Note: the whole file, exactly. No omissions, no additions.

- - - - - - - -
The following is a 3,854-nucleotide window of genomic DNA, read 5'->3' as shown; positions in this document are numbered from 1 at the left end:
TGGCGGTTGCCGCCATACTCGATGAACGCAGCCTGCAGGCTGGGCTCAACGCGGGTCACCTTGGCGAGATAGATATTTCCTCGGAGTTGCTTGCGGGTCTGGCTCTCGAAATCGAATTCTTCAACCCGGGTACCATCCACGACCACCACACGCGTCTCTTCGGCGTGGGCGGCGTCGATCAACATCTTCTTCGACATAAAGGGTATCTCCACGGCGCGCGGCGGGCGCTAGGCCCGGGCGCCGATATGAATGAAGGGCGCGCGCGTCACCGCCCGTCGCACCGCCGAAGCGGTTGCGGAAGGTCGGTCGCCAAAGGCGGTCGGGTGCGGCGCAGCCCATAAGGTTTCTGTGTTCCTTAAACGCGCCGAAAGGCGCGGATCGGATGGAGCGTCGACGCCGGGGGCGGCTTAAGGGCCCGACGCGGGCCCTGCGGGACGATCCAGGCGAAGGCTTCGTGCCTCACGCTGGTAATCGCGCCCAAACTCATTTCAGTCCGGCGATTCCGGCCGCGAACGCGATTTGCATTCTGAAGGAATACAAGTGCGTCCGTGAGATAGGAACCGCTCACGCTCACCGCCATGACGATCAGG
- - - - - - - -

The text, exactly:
The following is a 3,854-nucleotide window of genomic DNA, read 5'->3' as shown; positions in this document are numbered from 1 at the left end:
TGGCGGTTGCCGCCATACTCGATGAACGCAGCCTGCAGGCTGGGCTCAACGCGGGTCACCTTGGCGAGATAGATATTTCCTCGGAGTTGCTTGCGGGTCTGGCTCTCGAAATCGAATTCTTCAACCCGGGTACCATCCACGACCACCACACGCGTCTCTTCGGCGTGGGCGGCGTCGATCAACATCTTCTTCGACATAAAGGGTATCTCCACGGCGCGCGGCGGGCGCTAGGCCCGGGCGCCGATATGAATGAAGGGCGCGCGCGTCACCGCCCGTCGCACCGCCGAAGCGGTTGCGGAAGGTCGGTCGCCAAAGGCGGTCGGGTGCGGCGCAGCCCATAAGGTTTCTGTGTTCCTTAAACGCGCCGAAAGGCGCGGATCGGATGGAGCGTCGACGCCGGGGGCGGCTTAAGGGCCCGACGCGGGCCCTGCGGGACGATCCAGGCGAAGGCTTCGTGCCTCACGCTGGTAATCGCGCCCAAACTCATTTCAGTCCGGCGATTCCGGCCGCGAACGCGATTTGCATTCTGAAGGAATACAAGTGCGTCCGTGAGATAGGAACCGCTCACGCTCACCGCCATGACGATCAGG